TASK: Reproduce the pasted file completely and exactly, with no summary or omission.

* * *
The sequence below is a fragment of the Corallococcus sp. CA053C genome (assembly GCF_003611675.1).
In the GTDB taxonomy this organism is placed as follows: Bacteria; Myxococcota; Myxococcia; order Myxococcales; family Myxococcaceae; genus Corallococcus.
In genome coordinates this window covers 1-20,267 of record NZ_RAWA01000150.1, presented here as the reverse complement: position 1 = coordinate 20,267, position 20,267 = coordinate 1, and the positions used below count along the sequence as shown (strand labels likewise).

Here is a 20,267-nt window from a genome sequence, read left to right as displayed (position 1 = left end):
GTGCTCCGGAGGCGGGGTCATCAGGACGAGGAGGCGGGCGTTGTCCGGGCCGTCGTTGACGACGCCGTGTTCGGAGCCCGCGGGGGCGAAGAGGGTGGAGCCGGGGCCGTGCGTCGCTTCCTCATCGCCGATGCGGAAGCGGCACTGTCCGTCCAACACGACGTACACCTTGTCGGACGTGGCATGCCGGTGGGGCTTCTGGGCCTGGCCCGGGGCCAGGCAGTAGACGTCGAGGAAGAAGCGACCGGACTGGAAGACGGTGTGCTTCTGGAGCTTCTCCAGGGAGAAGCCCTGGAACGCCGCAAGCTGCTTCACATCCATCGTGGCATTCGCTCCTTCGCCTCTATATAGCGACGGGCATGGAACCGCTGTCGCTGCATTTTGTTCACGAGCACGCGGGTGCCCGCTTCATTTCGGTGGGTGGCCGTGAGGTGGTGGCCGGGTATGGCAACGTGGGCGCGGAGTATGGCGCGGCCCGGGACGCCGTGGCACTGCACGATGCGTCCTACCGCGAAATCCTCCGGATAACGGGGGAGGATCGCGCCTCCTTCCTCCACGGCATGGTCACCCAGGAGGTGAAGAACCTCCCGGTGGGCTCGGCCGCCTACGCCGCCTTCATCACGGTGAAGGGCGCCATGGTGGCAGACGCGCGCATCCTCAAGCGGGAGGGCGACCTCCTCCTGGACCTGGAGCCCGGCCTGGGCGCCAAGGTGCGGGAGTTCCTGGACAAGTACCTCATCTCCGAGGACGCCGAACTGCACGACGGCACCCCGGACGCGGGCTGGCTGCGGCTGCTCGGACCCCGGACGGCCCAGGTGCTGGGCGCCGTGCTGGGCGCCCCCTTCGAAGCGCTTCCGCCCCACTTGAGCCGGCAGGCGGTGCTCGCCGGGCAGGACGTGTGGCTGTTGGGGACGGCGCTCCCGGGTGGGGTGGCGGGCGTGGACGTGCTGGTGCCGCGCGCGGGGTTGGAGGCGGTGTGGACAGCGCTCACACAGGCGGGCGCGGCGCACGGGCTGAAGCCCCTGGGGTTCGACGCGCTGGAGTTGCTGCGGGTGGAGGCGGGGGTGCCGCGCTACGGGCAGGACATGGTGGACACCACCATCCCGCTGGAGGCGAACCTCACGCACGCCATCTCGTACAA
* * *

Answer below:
The sequence below is a fragment of the Corallococcus sp. CA053C genome (assembly GCF_003611675.1).
In the GTDB taxonomy this organism is placed as follows: Bacteria; Myxococcota; Myxococcia; order Myxococcales; family Myxococcaceae; genus Corallococcus.
In genome coordinates this window covers 1-20,267 of record NZ_RAWA01000150.1, presented here as the reverse complement: position 1 = coordinate 20,267, position 20,267 = coordinate 1, and the positions used below count along the sequence as shown (strand labels likewise).

Here is a 20,267-nt window from a genome sequence, read left to right as displayed (position 1 = left end):
GTGCTCCGGAGGCGGGGTCATCAGGACGAGGAGGCGGGCGTTGTCCGGGCCGTCGTTGACGACGCCGTGTTCGGAGCCCGCGGGGGCGAAGAGGGTGGAGCCGGGGCCGTGCGTCGCTTCCTCATCGCCGATGCGGAAGCGGCACTGTCCGTCCAACACGACGTACACCTTGTCGGACGTGGCATGCCGGTGGGGCTTCTGGGCCTGGCCCGGGGCCAGGCAGTAGACGTCGAGGAAGAAGCGACCGGACTGGAAGACGGTGTGCTTCTGGAGCTTCTCCAGGGAGAAGCCCTGGAACGCCGCAAGCTGCTTCACATCCATCGTGGCATTCGCTCCTTCGCCTCTATATAGCGACGGGCATGGAACCGCTGTCGCTGCATTTTGTTCACGAGCACGCGGGTGCCCGCTTCATTTCGGTGGGTGGCCGTGAGGTGGTGGCCGGGTATGGCAACGTGGGCGCGGAGTATGGCGCGGCCCGGGACGCCGTGGCACTGCACGATGCGTCCTACCGCGAAATCCTCCGGATAACGGGGGAGGATCGCGCCTCCTTCCTCCACGGCATGGTCACCCAGGAGGTGAAGAACCTCCCGGTGGGCTCGGCCGCCTACGCCGCCTTCATCACGGTGAAGGGCGCCATGGTGGCAGACGCGCGCATCCTCAAGCGGGAGGGCGACCTCCTCCTGGACCTGGAGCCCGGCCTGGGCGCCAAGGTGCGGGAGTTCCTGGACAAGTACCTCATCTCCGAGGACGCCGAACTGCACGACGGCACCCCGGACGCGGGCTGGCTGCGGCTGCTCGGACCCCGGACGGCCCAGGTGCTGGGCGCCGTGCTGGGCGCCCCCTTCGAAGCGCTTCCGCCCCACTTGAGCCGGCAGGCGGTGCTCGCCGGGCAGGACGTGTGGCTGTTGGGGACGGCGCTCCCGGGTGGGGTGGCGGGCGTGGACGTGCTGGTGCCGCGCGCGGGGTTGGAGGCGGTGTGGACAGCGCTCACACAGGCGGGCGCGGCGCACGGGCTGAAGCCCCTGGGGTTCGACGCGCTGGAGTTGCTGCGGGTGGAGGCGGGGGTGCCGCGCTACGGGCAGGACATGGTGGACACCACCATCCCGCTGGAGGCGAACCTCACGCACGCCATCTCGTACAA